• The Compact History of the United States Navy (1957) OCLC 367782
  • Empire and the Sea (1946) with Inga Stephens
  • Fighting Ships of the U.S. Navy (1941) illustrated by Jack Coggins
  • Fleet Against Japan (1946)
  • The Navy has Wings; the United States Naval Aviation (1943)
  • The Navy, a History; the Story of a Service in Action (1938)
  • The Navy's War (1944)
  • Night Work: the Story of Task force 39 (1946) OCLC 1492544
  • Preble's Boys; Commodore Preble and the Birth of American Sea Power (1950) LCCN 50-10765
  • Sea Power and Today's War (1939) OCLC 1450484
  • Ships, Men - and Bases (1941) with Frank Knox
  • A Short History of the Army and Navy (1944)
Unfortunately, Fletcher Pratt did not turn his attention to ancient naval matters, but he did start a writers guild, the 'Trapdoor Spiders' in 1944, who produced all kinds of fiction, originally as a way of escaping their wives for a short time! The members of the Trapdoor Spiders were an erudite bunch indeed,  Isaac Asimov, Theodore Sturgeon to name but two.
Sturgeon, Asimov, Carter AND !!!!!! Lionel Casson !!!
Amazingly enough the late, great Lionel Casson was also a member. If you are a galley fan you will know who he is.

Lin Carter produced some Conan stories as a 'posthumous' collaboration with Howard Carter by finishing some Hyperboria stories. He did this in collaboration with another Trapdoor Spider, L.Sprague de Camp. This name I knew originally from the covers of paperbacks about Conan.
Carter and Sprague de Camp were greatly interested in historical themes as well as writing. They collaborated well in completing and extending Robert Howard's oeuvre.

When I started writing this piece I was soon reminded of the Six Degrees of Bacon type game. It is so wierd that so much of what I have been interested in through life is linked together in wierd and wonderful ways. But, again, human brains are machines for pattern recognition and just like the same favourite thing you own turns up in your new girlfriend's apartment does not mean you were meant to be together! Educated middle class writer guys in 40's New York had to meet somewhere....
Anyhow, it is great to feel Conan set me up for sailing on wooden ships and being a galley fan in later life.  Onward...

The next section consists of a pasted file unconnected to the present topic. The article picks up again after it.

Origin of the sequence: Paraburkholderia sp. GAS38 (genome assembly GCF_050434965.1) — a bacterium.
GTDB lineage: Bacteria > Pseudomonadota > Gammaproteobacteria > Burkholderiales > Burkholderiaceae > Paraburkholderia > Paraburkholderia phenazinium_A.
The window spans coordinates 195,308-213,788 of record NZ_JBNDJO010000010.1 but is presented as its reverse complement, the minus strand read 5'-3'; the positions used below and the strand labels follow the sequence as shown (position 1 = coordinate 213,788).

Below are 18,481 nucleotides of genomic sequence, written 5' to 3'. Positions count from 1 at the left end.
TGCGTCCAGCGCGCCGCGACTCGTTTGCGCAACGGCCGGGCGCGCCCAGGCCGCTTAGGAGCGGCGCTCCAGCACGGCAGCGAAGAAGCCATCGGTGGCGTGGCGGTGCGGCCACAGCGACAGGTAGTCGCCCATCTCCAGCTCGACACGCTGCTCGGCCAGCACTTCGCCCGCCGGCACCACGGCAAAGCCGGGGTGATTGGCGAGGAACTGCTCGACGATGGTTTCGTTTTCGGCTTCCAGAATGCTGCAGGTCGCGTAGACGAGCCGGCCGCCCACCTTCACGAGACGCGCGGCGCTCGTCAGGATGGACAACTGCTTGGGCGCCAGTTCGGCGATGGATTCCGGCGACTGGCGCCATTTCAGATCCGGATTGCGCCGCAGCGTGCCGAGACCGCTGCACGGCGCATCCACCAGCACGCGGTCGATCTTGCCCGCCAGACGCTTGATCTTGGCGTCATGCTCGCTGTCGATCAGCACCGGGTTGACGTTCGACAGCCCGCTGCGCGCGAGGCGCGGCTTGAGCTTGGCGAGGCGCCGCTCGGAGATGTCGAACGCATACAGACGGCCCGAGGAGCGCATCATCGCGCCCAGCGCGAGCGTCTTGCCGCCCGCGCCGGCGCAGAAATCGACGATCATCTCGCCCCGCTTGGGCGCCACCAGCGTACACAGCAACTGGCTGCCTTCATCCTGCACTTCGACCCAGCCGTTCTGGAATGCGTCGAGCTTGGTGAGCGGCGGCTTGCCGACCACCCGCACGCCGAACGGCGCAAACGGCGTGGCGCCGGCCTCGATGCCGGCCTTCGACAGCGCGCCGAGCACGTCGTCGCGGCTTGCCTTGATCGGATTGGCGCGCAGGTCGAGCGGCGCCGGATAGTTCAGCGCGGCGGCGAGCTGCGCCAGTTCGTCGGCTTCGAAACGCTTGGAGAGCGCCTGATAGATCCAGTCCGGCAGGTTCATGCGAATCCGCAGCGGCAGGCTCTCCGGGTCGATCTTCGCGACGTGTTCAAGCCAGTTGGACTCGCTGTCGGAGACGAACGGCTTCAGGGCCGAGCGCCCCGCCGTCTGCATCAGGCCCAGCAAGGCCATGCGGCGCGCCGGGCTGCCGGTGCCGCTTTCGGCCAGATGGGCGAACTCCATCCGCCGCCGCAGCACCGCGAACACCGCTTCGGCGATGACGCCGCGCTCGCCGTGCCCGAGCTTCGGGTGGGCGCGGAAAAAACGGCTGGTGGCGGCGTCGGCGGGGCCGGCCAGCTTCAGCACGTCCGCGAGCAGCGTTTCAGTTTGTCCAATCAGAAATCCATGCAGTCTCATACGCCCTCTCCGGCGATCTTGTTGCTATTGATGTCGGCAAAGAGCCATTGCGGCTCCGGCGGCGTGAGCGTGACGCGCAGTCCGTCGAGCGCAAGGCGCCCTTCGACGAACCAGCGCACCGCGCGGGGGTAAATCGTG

Sprague de Camp was just as polymath and interesting as the other Trapdoor Spiders. He was a scientist, working in aeronautical engineering, but also interested in history. Galleys are ancient technology and so it was inevitable that he should eventually focus his attention on our favourite topic. He wrote popular science books such as explanations of evolution and energy and power.

One of the most memorable titles is 'Rubber Dinosaurs and Wooden Elephants - a collection of mind boggling essays that jump over a plethora of subjects which reminds me of James Burke's 'Connections' series but more entertaining.

More directly, getting down to galleys, my first contact with Sprague de Camp's ancient history fiction was a book I did not realise was by the same bloke writing Conan stuff. This was 'The Bronze God of Rhodes' . This is a great read with a lot of ancient history and technology in a 'rip-roaring' tale. One cannot take these books too seriously but they are atmospheric and entertaining as well as including informative factual material. Indeed, the eccentric symposium members in this book are said to have been modelled on the Trapdoor Spiders ! (who is who ?).
I did not realise until recently how many of this genre Sprague de Camp produced. They are a real mine of information and ideas - some now outdated - but always entertaining.
These books are a great antidote to getting bored slogging through factual material. The can give your interest a reviving kick and if a gamer then provide nice ideas for situations and scenarios.

The Arrows of Hercules is about inventing catapults in Dionysian Sicily.
The Golden wind is the real sailing one ! About navigating to India and back !
The Elephant for Aristotle is about transporting an elephant from Alexander in India to Athens!

Along with the fiction there is also some great reading about ancient technology. Some now a little dated but Sprague de Camp was such an entertaining writer they are still worth a go.

So, maybe I was doomed from early on to end up interested in ancient galleys. The trail from Conan to pentekonter was inevitable. But following that trail backwards is also interesting when it hits on such a crazy and fertile set of collaborations.
Sprague de Camp, Heinlein and Asimov !
Even better combination...guys girls and galleys (almost never seen in reality)

Tuesday, 7 February 2017